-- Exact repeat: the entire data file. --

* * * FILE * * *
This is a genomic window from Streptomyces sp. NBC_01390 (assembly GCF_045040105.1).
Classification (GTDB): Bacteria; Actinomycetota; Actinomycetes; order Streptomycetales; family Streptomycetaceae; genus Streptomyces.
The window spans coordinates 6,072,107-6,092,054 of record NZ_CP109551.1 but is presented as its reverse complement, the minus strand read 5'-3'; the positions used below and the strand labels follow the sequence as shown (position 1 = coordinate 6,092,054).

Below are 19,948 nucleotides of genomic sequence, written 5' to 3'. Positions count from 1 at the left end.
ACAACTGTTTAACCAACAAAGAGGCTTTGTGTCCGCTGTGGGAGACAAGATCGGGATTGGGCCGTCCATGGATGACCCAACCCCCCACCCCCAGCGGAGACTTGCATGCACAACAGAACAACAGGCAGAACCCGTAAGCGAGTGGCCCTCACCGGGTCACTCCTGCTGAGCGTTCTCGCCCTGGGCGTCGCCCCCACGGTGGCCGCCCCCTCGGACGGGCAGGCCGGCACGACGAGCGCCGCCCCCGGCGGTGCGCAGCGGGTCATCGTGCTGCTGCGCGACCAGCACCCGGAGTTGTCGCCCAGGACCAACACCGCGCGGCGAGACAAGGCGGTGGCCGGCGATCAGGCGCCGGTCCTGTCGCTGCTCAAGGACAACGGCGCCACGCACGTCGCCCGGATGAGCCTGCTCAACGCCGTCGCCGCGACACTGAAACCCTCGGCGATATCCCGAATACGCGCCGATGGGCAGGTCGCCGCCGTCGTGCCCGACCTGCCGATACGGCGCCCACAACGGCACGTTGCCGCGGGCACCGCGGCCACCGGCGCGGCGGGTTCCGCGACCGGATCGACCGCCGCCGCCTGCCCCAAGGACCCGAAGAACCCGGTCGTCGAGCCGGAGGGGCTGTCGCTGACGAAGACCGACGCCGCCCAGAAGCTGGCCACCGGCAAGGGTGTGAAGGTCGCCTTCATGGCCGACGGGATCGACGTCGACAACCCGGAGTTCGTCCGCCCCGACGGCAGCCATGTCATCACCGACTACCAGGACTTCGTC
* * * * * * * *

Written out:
This is a genomic window from Streptomyces sp. NBC_01390 (assembly GCF_045040105.1).
Classification (GTDB): Bacteria; Actinomycetota; Actinomycetes; order Streptomycetales; family Streptomycetaceae; genus Streptomyces.
The window spans coordinates 6,072,107-6,092,054 of record NZ_CP109551.1 but is presented as its reverse complement, the minus strand read 5'-3'; the positions used below and the strand labels follow the sequence as shown (position 1 = coordinate 6,092,054).

Below are 19,948 nucleotides of genomic sequence, written 5' to 3'. Positions count from 1 at the left end.
ACAACTGTTTAACCAACAAAGAGGCTTTGTGTCCGCTGTGGGAGACAAGATCGGGATTGGGCCGTCCATGGATGACCCAACCCCCCACCCCCAGCGGAGACTTGCATGCACAACAGAACAACAGGCAGAACCCGTAAGCGAGTGGCCCTCACCGGGTCACTCCTGCTGAGCGTTCTCGCCCTGGGCGTCGCCCCCACGGTGGCCGCCCCCTCGGACGGGCAGGCCGGCACGACGAGCGCCGCCCCCGGCGGTGCGCAGCGGGTCATCGTGCTGCTGCGCGACCAGCACCCGGAGTTGTCGCCCAGGACCAACACCGCGCGGCGAGACAAGGCGGTGGCCGGCGATCAGGCGCCGGTCCTGTCGCTGCTCAAGGACAACGGCGCCACGCACGTCGCCCGGATGAGCCTGCTCAACGCCGTCGCCGCGACACTGAAACCCTCGGCGATATCCCGAATACGCGCCGATGGGCAGGTCGCCGCCGTCGTGCCCGACCTGCCGATACGGCGCCCACAACGGCACGTTGCCGCGGGCACCGCGGCCACCGGCGCGGCGGGTTCCGCGACCGGATCGACCGCCGCCGCCTGCCCCAAGGACCCGAAGAACCCGGTCGTCGAGCCGGAGGGGCTGTCGCTGACGAAGACCGACGCCGCCCAGAAGCTGGCCACCGGCAAGGGTGTGAAGGTCGCCTTCATGGCCGACGGGATCGACGTCGACAACCCGGAGTTCGTCCGCCCCGACGGCAGCCATGTCATCACCGACTACCAGGACTTCGTC